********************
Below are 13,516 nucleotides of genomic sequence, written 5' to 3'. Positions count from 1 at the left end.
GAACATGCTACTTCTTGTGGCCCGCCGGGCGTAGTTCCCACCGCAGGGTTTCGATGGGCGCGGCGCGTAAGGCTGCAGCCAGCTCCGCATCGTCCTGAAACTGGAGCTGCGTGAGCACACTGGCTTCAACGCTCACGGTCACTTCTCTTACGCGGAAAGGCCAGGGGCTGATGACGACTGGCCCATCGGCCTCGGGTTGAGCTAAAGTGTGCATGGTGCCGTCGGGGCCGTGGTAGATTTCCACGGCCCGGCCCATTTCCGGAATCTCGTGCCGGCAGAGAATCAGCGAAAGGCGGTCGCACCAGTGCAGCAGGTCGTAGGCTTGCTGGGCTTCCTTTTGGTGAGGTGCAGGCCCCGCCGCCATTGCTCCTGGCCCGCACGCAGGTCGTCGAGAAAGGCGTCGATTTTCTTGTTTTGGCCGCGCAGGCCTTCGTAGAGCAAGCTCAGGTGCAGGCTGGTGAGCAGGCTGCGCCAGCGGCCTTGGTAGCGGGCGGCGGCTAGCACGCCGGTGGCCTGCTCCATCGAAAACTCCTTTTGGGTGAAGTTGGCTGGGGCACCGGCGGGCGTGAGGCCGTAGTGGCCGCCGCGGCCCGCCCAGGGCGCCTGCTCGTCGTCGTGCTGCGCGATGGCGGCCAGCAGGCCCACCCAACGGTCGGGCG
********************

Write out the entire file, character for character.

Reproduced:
Below are 13,516 nucleotides of genomic sequence, written 5' to 3'. Positions count from 1 at the left end.
GAACATGCTACTTCTTGTGGCCCGCCGGGCGTAGTTCCCACCGCAGGGTTTCGATGGGCGCGGCGCGTAAGGCTGCAGCCAGCTCCGCATCGTCCTGAAACTGGAGCTGCGTGAGCACACTGGCTTCAACGCTCACGGTCACTTCTCTTACGCGGAAAGGCCAGGGGCTGATGACGACTGGCCCATCGGCCTCGGGTTGAGCTAAAGTGTGCATGGTGCCGTCGGGGCCGTGGTAGATTTCCACGGCCCGGCCCATTTCCGGAATCTCGTGCCGGCAGAGAATCAGCGAAAGGCGGTCGCACCAGTGCAGCAGGTCGTAGGCTTGCTGGGCTTCCTTTTGGTGAGGTGCAGGCCCCGCCGCCATTGCTCCTGGCCCGCACGCAGGTCGTCGAGAAAGGCGTCGATTTTCTTGTTTTGGCCGCGCAGGCCTTCGTAGAGCAAGCTCAGGTGCAGGCTGGTGAGCAGGCTGCGCCAGCGGCCTTGGTAGCGGGCGGCGGCTAGCACGCCGGTGGCCTGCTCCATCGAAAACTCCTTTTGGGTGAAGTTGGCTGGGGCACCGGCGGGCGTGAGGCCGTAGTGGCCGCCGCGGCCCGCCCAGGGCGCCTGCTCGTCGTCGTGCTGCGCGATGGCGGCCAGCAGGCCCACCCAACGGTCGGGCG